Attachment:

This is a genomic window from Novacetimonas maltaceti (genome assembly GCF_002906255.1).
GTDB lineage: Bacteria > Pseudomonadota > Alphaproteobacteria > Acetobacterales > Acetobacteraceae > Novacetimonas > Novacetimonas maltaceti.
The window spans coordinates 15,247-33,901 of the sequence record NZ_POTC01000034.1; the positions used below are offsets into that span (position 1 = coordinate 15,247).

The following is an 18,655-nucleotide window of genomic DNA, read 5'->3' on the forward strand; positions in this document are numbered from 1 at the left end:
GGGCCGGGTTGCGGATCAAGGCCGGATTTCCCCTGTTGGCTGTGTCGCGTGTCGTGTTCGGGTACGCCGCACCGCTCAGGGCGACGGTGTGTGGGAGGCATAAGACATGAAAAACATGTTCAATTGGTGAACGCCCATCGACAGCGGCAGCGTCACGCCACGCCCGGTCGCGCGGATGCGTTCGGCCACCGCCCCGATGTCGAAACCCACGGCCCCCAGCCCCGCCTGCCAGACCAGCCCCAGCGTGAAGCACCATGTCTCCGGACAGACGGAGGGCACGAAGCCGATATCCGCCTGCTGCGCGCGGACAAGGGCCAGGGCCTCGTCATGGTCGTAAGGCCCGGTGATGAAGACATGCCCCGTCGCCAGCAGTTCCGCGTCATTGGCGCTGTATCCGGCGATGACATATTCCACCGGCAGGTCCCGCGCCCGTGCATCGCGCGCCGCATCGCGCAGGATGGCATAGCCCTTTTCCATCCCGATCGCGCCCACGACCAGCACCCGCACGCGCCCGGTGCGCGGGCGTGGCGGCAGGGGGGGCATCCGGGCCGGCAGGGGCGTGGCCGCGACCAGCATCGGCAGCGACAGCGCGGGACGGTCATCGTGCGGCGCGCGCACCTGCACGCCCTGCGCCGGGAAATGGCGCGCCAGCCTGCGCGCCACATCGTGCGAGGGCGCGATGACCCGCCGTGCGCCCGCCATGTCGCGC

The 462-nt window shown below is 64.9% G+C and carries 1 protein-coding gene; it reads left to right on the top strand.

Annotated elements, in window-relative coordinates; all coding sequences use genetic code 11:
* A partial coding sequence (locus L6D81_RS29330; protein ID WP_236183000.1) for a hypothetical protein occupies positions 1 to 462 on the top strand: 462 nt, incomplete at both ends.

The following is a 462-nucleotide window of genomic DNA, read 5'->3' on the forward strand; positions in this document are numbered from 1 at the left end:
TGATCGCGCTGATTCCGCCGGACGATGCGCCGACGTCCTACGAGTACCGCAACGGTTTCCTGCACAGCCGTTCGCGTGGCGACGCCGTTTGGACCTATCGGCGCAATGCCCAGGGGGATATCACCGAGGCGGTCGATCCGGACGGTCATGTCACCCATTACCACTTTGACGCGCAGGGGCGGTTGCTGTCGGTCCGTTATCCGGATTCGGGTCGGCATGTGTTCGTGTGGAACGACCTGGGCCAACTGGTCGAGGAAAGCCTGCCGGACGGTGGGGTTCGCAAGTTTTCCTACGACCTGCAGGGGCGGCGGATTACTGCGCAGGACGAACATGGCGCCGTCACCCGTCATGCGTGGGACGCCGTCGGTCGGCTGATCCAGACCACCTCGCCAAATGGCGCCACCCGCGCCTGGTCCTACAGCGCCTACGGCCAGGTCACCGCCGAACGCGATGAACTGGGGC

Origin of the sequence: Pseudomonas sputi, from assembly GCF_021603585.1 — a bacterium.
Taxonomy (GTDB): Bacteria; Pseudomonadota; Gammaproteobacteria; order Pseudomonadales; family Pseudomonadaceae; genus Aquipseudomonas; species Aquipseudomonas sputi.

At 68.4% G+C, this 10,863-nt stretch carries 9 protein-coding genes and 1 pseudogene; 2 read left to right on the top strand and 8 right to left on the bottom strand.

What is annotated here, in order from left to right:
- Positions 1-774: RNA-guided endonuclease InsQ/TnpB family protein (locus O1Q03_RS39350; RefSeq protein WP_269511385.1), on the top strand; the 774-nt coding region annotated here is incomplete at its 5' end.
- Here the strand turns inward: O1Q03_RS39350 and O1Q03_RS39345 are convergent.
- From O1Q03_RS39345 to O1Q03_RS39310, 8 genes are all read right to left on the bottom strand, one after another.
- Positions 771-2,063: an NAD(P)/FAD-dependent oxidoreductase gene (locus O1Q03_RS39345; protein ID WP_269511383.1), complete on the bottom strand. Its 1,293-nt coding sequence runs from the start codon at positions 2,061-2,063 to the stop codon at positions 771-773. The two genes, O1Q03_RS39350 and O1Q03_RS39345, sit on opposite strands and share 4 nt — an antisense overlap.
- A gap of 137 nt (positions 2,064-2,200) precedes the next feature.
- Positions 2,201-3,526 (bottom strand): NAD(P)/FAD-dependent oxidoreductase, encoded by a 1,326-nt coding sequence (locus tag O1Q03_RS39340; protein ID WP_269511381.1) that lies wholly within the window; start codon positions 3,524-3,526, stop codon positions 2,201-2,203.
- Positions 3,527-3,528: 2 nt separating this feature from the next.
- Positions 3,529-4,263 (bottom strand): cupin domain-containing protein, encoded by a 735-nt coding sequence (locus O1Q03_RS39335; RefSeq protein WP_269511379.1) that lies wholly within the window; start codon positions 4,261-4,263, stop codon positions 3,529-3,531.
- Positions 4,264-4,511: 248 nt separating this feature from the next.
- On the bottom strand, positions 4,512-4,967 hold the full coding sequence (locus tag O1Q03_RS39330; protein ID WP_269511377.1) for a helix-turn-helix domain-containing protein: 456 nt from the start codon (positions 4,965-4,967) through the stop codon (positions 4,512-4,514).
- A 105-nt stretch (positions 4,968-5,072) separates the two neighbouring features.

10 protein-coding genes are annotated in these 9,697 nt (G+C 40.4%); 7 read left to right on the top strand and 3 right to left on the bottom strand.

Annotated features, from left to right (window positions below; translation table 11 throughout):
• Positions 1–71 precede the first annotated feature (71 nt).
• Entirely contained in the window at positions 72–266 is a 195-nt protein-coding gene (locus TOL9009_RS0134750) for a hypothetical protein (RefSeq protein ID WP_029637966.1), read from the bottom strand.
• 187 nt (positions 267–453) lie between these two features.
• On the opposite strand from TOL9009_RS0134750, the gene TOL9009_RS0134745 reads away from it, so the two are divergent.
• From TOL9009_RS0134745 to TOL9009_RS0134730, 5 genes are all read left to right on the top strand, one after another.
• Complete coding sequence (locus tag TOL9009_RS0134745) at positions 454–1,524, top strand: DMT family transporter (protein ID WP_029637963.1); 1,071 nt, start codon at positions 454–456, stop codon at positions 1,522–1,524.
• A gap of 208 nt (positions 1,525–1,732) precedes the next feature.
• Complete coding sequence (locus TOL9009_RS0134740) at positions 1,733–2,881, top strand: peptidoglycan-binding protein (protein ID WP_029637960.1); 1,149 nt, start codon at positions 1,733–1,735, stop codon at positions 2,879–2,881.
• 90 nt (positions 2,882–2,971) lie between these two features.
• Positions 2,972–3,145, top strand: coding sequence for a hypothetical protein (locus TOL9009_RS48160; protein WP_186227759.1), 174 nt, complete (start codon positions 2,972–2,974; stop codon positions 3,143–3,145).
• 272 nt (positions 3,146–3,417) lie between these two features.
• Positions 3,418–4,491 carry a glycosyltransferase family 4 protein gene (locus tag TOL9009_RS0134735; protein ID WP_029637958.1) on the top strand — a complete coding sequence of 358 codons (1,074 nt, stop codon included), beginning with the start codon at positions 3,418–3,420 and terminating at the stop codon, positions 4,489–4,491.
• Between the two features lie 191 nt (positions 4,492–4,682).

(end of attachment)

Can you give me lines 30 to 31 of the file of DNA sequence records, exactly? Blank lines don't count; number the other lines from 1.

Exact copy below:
• 187 nt (positions 267–453) lie between these two features.
• On the opposite strand from TOL9009_RS0134750, the gene TOL9009_RS0134745 reads away from it, so the two are divergent.